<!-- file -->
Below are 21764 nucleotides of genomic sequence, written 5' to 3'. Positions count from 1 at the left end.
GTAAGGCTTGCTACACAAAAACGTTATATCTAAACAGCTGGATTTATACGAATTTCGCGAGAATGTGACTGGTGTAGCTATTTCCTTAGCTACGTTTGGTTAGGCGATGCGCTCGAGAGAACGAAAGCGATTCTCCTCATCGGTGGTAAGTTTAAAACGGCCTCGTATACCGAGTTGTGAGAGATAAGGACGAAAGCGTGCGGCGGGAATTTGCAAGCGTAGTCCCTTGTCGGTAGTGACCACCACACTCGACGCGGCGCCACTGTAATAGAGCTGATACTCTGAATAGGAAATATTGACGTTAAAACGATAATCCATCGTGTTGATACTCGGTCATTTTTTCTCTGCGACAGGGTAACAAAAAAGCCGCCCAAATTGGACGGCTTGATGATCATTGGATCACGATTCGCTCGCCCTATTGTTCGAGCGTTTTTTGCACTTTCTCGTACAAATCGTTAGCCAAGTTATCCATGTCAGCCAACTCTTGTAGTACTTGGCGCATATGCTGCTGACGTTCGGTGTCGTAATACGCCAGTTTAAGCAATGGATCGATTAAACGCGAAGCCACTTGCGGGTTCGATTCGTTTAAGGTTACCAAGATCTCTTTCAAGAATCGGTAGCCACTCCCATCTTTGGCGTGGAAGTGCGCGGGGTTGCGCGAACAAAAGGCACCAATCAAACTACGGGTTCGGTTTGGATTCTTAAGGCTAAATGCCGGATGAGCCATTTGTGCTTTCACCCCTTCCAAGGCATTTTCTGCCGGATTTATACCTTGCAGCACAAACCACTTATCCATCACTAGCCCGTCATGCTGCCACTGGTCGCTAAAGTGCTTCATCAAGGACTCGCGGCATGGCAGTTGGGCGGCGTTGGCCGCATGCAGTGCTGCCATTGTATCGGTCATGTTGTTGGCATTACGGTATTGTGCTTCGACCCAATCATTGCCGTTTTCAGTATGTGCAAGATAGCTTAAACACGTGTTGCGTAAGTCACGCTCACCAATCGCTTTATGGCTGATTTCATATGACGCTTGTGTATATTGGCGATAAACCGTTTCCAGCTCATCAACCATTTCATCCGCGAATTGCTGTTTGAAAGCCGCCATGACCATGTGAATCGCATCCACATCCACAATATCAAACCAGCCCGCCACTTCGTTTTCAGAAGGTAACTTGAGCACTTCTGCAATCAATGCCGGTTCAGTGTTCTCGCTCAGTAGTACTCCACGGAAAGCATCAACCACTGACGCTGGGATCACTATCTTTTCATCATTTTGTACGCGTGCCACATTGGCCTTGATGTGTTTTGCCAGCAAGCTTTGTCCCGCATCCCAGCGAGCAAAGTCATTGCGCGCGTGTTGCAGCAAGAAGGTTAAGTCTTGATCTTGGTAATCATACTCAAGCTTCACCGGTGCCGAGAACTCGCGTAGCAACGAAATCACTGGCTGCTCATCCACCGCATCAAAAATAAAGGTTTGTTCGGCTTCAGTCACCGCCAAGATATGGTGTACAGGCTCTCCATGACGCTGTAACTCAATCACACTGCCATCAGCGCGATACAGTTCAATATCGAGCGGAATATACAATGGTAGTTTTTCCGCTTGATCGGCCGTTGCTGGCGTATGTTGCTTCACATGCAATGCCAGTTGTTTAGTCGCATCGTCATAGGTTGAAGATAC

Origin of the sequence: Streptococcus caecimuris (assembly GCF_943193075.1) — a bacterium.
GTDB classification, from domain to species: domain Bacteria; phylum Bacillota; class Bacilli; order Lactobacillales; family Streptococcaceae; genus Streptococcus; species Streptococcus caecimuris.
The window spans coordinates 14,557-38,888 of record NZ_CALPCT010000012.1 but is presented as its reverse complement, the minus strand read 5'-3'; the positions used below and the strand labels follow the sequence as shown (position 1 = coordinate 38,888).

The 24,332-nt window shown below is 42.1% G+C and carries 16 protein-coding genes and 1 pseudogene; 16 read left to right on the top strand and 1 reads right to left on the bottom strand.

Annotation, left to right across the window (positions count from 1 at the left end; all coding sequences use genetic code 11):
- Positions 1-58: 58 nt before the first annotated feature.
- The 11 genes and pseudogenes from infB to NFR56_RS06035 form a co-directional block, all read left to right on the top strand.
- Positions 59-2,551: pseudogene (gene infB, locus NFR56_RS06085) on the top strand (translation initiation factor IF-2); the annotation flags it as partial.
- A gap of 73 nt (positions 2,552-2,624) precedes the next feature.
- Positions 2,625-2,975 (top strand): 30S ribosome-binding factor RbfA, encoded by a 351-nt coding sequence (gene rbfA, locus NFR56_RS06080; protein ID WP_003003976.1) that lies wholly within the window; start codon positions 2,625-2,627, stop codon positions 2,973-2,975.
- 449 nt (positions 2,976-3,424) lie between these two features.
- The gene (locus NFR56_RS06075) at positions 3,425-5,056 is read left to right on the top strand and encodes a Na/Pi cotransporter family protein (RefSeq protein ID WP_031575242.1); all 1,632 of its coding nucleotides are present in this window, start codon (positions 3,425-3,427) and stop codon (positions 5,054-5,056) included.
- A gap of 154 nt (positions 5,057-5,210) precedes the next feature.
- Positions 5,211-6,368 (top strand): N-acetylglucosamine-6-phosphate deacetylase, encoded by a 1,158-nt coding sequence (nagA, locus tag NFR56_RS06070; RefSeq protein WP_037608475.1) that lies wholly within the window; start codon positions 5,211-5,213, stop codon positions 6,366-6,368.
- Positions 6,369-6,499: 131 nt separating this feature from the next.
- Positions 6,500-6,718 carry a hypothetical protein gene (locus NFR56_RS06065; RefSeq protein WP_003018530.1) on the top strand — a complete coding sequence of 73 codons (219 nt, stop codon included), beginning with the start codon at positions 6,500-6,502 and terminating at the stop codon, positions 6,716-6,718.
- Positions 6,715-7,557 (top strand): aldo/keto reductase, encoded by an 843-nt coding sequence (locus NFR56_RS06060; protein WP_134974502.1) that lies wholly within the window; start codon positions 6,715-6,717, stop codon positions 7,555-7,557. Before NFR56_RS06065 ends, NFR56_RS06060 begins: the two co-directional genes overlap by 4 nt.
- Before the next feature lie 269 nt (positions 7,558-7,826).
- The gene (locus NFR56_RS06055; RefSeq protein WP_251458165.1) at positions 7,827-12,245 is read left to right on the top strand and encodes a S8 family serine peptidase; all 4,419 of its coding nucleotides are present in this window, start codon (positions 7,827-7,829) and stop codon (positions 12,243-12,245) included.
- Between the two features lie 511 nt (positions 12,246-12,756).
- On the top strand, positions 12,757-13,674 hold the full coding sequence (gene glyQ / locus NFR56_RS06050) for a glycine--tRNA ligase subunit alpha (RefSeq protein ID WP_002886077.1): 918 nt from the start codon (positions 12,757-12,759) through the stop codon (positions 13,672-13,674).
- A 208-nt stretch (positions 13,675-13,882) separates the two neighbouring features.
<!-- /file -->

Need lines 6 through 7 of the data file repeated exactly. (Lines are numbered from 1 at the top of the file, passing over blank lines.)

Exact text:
The 24,332-nt window shown below is 42.1% G+C and carries 16 protein-coding genes and 1 pseudogene; 16 read left to right on the top strand and 1 reads right to left on the bottom strand.

Annotation, left to right across the window (positions count from 1 at the left end; all coding sequences use genetic code 11):